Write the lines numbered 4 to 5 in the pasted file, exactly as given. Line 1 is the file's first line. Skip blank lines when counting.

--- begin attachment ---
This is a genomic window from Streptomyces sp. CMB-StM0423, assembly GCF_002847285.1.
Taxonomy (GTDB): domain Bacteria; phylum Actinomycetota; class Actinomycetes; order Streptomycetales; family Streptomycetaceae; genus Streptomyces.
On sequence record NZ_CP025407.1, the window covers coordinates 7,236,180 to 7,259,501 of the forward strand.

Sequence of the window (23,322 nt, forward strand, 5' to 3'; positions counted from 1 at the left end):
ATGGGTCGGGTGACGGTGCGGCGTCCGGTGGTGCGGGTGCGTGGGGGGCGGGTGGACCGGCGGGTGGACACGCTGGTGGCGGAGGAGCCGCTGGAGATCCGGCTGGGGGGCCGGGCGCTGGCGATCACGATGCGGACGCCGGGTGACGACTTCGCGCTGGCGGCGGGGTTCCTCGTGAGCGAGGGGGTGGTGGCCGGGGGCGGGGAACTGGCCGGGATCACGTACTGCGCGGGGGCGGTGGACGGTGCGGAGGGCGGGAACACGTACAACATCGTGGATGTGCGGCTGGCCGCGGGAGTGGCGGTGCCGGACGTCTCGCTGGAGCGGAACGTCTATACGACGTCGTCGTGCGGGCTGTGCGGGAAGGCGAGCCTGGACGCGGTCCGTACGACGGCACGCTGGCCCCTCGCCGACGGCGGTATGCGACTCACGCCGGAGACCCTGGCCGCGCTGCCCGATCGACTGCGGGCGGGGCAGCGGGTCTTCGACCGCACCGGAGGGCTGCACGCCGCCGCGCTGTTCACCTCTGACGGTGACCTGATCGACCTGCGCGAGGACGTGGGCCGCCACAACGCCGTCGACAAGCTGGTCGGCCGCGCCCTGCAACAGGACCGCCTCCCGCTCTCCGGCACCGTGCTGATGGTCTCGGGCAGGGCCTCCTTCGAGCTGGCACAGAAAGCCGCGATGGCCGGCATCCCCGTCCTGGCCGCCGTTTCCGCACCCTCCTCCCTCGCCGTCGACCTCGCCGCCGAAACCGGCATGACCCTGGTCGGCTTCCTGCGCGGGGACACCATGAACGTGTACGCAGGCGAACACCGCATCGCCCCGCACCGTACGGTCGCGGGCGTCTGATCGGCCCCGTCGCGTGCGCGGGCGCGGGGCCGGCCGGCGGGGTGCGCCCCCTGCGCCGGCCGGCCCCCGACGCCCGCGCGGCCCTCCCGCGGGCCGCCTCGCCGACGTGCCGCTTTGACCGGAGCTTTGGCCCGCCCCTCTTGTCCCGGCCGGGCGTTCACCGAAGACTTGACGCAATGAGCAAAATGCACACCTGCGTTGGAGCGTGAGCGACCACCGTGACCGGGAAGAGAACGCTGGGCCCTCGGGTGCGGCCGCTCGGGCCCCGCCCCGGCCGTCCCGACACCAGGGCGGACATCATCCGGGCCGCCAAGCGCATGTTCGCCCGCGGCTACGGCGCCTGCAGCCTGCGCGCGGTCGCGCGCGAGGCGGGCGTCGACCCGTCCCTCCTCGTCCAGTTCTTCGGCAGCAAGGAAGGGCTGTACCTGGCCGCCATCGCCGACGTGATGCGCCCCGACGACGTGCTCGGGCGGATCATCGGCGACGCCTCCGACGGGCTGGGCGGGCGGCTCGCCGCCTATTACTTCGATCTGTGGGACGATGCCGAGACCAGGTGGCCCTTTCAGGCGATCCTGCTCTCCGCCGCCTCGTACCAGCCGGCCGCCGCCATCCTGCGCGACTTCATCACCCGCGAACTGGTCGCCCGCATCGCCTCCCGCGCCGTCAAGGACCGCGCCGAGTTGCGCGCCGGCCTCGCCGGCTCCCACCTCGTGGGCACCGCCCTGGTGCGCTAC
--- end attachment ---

Sequence of the window (23,322 nt, forward strand, 5' to 3'; positions counted from 1 at the left end):
ATGGGTCGGGTGACGGTGCGGCGTCCGGTGGTGCGGGTGCGTGGGGGGCGGGTGGACCGGCGGGTGGACACGCTGGTGGCGGAGGAGCCGCTGGAGATCCGGCTGGGGGGCCGGGCGCTGGCGATCACGATGCGGACGCCGGGTGACGACTTCGCGCTGGCGGCGGGGTTCCTCGTGAGCGAGGGGGTGGTGGCCGGGGGCGGGGAACTGGCCGGGATCACGTACTGCGCGGGGGCGGTGGACGGTGCGGAGGGCGGGAACACGTACAACATCGTGGATGTGCGGCTGGCCGCGGGAGTGGCGGTGCCGGACGTCTCGCTGGAGCGGAACGTCTATACGACGTCGTCGTGCGGGCTGTGCGGGAAGGCGAGCCTGGACGCGGTCCGTACGACGGCACGCTGGCCCCTCGCCGACGGCGGTATGCGACTCACGCCGGAGACCCTGGCCGCGCTGCCCGATCGACTGCGGGCGGGGCAGCGGGTCTTCGACCGCACCGGAGGGCTGCACGCCGCCGCGCTGTTCACCTCTGACGGTGACCTGATCGACCTGCGCGAGGACGTGGGCCGCCACAACGCCGTCGACAAGCTGGTCGGCCGCGCCCTGCAACAGGACCGCCTCCCGCTCTCCGGCACCGTGCTGATGGTCTCGGGCAGGGCCTCCTTCGAGCTGGCACAGAAAGCCGCGATGGCCGGCATCCCCGTCCTGGCCGCCGTTTCCGCACCCTCCTCCCTCGCCGTCGACCTCGCCGCCGAAACCGGCATGACCCTGGTCGGCTTCCTGCGCGGGGACACCATGAACGTGTACGCAGGCGAACACCGCATCGCCCCGCACCGTACGGTCGCGGGCGTCTGATCGGCCCCGTCGCGTGCGCGGGCGCGGGGCCGGCCGGCGGGGTGCGCCCCCTGCGCCGGCCGGCCCCCGACGCCCGCGCGGCCCTCCCGCGGGCCGCCTCGCCGACGTGCCGCTTTGACCGGAGCTTTGGCCCGCCCCTCTTGTCCCGGCCGGGCGTTCACCGAAGACTTGACGCAATGAGCAAAATGCACACCTGCGTTGGAGCGTGAGCGACCACCGTGACCGGGAAGAGAACGCTGGGCCCTCGGGTGCGGCCGCTCGGGCCCCGCCCCGGCCGTCCCGACACCAGGGCGGACATCATCCGGGCCGCCAAGCGCATGTTCGCCCGCGGCTACGGCGCCTGCAGCCTGCGCGCGGTCGCGCGCGAGGCGGGCGTCGACCCGTCCCTCCTCGTCCAGTTCTTCGGCAGCAAGGAAGGGCTGTACCTGGCCGCCATCGCCGACGTGATGCGCCCCGACGACGTGCTCGGGCGGATCATCGGCGACGCCTCCGACGGGCTGGGCGGGCGGCTCGCCGCCTATTACTTCGATCTGTGGGACGATGCCGAGACCAGGTGGCCCTTTCAGGCGATCCTGCTCTCCGCCGCCTCGTACCAGCCGGCCGCCGCCATCCTGCGCGACTTCATCACCCGCGAACTGGTCGCCCGCATCGCCTCCCGCGCCGTCAAGGACCGCGCCGAGTTGCGCGCCGGCCTCGCCGGCTCCCACCTCGTGGGCACCGCCCTGGTGCGCTAC